According to this piece in the New York Times, there were some people who waited twelve hours in the Deep Southern heat to see Donald Trump’s Friday night appearance at Ladd-Peebles Stadium, the home of the University of South Alabama Jaguars.
Just as an aside here, the jaguar is an interesting feline. Its jaws are so powerful that they can actually pierce turtle shells. And the jaguar has a killing technique that is unusual: “it bites directly through the skull of prey between the ears to deliver a fatal bite to the brain.”
This evidently explains a lot about the Trump gathering in Mobile.
Trump didn’t fill the 30,000 seat stadium, but he did attract at least one person who was willing to travel all the way from the Golden State to get a firsthand view of The Donald.
Although Mr. Trump has drawn criticism for unveiling few detailed policy proposals, many of his supporters said they were unbothered.
“When he gets in there, he’ll figure it out,” said Amanda Mancini, who said she had traveled from California to see Mr. Trump. “So we do have to trust him, but he has something that we can trust in. We can look at the Trump brand, we can look at what he’s done, and we can say that’s how he’s done everything.”
Methinks that almost no one from the New York metropolitan area would look at the Trump brand and trust him to do anything but talk a lot of shit. Maybe his brand of bluster sells better the less time you’ve spent riding the train with abandoned copies of the New York Post. I don’t know.
Or maybe you just have to have a passing familiarity with the “classy” and “amazing” Trump casinos in Atlantic City.
Either way, you obviously have to have a short memory if you’ve forgotten that he ran around the country for a year accusing the president of being born in Kenya, which doesn’t even make any sense.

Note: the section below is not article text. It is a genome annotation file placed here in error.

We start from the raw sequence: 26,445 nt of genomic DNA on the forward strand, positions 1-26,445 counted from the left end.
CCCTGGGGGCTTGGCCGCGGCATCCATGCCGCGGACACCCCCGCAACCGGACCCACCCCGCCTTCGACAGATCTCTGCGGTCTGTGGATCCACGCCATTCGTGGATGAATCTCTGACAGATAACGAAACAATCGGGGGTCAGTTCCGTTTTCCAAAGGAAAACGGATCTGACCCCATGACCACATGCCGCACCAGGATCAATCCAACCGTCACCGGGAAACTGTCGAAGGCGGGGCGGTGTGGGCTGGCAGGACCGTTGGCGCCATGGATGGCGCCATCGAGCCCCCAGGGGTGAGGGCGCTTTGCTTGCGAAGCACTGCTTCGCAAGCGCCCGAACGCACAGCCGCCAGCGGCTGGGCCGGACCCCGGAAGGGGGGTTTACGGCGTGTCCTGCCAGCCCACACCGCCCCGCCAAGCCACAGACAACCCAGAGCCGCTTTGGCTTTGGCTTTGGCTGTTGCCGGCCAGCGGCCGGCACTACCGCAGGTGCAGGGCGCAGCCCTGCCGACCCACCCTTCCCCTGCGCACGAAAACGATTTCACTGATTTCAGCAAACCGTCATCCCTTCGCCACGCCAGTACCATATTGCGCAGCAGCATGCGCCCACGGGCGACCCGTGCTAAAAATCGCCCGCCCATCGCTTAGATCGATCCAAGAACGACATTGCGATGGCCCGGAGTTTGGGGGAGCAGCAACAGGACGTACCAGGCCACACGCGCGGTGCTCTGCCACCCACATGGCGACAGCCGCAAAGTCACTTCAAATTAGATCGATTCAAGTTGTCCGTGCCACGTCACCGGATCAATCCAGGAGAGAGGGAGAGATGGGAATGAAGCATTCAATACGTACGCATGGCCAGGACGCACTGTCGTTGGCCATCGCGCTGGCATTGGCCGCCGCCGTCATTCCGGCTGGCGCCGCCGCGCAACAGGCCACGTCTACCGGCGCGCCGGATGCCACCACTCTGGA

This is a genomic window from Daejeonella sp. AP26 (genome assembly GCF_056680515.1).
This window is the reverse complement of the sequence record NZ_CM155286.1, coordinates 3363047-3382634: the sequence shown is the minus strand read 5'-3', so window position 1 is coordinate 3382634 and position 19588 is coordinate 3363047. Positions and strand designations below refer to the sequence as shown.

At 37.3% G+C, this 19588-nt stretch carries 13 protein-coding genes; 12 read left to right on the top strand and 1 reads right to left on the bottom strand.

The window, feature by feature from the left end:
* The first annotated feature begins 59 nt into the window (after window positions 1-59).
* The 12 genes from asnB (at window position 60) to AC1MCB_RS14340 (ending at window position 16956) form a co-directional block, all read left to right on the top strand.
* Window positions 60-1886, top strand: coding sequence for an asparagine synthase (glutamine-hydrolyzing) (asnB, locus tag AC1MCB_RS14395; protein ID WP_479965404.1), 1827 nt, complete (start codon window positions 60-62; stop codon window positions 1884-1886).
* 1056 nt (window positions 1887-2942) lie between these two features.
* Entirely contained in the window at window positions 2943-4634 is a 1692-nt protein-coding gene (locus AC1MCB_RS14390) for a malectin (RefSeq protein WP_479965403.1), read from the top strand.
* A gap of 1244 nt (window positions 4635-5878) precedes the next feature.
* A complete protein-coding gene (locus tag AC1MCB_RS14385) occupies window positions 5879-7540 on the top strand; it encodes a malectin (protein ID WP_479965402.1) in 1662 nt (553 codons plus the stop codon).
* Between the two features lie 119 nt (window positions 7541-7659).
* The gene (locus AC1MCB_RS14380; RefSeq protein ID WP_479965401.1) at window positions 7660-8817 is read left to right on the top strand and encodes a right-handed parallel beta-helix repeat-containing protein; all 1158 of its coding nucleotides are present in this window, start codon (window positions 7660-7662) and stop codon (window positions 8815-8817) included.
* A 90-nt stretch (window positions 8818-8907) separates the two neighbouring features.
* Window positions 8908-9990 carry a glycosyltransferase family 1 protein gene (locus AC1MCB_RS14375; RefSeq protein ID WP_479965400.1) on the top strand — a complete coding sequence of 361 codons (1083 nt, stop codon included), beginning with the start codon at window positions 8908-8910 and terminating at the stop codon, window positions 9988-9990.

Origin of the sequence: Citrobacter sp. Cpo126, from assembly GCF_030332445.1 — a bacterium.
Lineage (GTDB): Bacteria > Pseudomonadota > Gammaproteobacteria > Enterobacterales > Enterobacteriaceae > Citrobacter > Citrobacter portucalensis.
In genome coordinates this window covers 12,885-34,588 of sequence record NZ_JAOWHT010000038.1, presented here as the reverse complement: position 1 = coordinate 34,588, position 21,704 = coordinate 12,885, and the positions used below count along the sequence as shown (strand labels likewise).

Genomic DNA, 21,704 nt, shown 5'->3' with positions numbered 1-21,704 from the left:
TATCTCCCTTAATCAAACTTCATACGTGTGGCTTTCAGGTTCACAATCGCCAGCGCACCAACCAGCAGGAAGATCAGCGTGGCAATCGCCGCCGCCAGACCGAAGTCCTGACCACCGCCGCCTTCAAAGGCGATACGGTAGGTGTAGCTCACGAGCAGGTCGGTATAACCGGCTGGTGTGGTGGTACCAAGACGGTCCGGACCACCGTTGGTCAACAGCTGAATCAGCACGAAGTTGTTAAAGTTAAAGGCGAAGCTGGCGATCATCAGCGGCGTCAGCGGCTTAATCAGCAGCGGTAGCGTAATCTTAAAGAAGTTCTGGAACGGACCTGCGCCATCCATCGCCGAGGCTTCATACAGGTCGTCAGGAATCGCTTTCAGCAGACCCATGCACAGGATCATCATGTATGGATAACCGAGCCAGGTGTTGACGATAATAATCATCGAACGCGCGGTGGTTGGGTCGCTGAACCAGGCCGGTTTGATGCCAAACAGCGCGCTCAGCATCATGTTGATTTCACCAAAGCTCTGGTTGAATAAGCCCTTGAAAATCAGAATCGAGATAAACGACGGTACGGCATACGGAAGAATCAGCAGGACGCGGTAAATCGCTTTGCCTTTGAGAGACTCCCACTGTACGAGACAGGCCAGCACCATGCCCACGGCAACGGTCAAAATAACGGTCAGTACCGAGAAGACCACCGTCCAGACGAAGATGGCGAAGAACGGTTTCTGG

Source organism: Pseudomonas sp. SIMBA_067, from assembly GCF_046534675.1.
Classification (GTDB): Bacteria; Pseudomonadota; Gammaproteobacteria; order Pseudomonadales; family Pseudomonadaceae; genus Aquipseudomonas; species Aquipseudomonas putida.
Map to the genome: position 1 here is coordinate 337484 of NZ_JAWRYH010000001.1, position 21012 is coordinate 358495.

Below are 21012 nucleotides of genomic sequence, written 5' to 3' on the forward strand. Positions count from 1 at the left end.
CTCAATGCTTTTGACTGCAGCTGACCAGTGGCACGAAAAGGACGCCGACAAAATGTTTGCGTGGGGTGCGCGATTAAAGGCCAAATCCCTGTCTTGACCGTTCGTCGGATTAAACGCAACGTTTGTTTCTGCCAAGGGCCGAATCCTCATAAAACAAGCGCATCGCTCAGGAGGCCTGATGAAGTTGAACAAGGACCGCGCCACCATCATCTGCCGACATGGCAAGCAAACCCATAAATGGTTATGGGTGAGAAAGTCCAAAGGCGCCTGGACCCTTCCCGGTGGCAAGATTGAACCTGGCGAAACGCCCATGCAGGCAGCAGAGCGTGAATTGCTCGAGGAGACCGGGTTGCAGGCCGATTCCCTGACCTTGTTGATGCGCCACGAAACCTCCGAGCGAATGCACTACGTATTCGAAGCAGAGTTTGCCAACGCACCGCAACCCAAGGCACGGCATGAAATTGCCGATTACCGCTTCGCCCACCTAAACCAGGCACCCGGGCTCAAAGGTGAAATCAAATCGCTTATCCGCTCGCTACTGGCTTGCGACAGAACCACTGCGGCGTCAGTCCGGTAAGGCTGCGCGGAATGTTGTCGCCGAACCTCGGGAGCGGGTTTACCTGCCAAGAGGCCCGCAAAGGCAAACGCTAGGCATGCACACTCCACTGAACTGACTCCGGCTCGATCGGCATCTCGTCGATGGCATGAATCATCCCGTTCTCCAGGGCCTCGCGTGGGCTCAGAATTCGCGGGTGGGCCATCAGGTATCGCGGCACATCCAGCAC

But for some of those in attendance on Friday night, the Birther thing is more of an asset than a flaw. For example, this landscaper has had it up to here with the competition from
Kenyan Mexican immigrants.
Still, others said they had plenty of advice for the man they regularly identified in conversation as “Mr. Trump.”
“Hopefully, he’s going to sit there and say, ‘When I become elected president, what we’re going to do is we’re going to make the border a vacation spot, it’s going to cost you $25 for a permit, and then you get $50 for every confirmed kill,’ ” said Jim Sherota, 53, who works for a landscaping company. “That’d be one nice thing.”
Of course, Trump didn’t offer to set up the Mexican border as a human hunting ground with $25 permits and fifty bucks per pelt. I don’t think Mr. Sherota was disappointed though, and I am sure he’ll never give up the dream. Because, if there’s one thing you need to know about these Alabama folks, it’s this:
“When Alabama people believe in something, Alabama people go full force. We’re not a halfway state; it’s all or nothing,” said Tommy Hopper, 51, a petroleum cargo surveyor who lives near Mobile.
This is why they can actually fill Ladd-Peebles Stadium with 30,000 Alabamans to see a football program that was only established in 2009. Because they’re all or nothing, and football is all.